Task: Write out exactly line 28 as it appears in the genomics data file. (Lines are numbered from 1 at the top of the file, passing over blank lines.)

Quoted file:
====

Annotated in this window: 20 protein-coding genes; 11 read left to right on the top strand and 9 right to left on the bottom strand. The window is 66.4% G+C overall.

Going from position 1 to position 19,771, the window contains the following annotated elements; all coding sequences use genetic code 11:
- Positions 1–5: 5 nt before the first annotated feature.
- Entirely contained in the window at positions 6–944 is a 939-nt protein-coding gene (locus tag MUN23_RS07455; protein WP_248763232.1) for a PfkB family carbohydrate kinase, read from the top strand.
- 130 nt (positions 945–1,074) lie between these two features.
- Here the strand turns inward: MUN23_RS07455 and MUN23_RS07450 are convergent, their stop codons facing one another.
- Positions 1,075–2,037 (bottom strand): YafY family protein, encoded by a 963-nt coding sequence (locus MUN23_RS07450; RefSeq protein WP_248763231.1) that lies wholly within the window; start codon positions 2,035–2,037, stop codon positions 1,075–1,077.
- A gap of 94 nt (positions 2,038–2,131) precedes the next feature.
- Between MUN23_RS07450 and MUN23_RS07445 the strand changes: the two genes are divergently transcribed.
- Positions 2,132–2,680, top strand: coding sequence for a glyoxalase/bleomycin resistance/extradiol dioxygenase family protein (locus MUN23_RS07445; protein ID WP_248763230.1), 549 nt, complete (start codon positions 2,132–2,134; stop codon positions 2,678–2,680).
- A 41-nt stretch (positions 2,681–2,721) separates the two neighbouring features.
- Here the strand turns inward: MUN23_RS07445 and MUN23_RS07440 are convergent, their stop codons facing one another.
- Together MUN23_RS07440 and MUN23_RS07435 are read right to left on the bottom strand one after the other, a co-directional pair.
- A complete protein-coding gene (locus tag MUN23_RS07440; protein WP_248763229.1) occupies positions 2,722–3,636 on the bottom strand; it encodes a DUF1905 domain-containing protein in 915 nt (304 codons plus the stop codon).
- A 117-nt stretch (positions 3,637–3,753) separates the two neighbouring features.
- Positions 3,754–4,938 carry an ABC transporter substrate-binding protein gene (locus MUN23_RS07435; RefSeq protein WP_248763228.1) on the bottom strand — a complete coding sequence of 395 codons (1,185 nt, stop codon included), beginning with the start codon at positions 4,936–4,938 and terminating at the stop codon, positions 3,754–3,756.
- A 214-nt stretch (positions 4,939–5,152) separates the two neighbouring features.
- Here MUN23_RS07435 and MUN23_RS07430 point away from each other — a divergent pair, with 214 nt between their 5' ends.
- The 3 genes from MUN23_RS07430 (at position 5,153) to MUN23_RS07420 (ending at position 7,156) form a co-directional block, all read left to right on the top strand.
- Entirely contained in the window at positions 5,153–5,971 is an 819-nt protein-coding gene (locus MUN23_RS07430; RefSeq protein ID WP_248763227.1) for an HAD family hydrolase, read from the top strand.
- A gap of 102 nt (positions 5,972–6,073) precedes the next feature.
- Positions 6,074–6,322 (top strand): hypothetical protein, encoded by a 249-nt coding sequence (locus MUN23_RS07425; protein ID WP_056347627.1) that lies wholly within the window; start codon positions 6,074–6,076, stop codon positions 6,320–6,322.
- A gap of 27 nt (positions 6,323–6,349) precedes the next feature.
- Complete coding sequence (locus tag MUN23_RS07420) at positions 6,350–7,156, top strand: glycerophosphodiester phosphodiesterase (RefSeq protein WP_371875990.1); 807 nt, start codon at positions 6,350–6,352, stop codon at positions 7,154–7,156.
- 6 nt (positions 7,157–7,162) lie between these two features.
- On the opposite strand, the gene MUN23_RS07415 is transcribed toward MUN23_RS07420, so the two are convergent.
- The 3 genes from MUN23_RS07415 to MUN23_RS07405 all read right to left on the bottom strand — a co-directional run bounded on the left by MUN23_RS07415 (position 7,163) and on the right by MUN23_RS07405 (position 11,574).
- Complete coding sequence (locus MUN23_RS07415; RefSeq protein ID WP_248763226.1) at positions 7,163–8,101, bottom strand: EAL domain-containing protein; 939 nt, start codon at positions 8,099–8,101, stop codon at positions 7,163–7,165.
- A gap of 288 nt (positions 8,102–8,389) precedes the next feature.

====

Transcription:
- Complete coding sequence (locus MUN23_RS07415; RefSeq protein ID WP_248763226.1) at positions 7,163–8,101, bottom strand: EAL domain-containing protein; 939 nt, start codon at positions 8,099–8,101, stop codon at positions 7,163–7,165.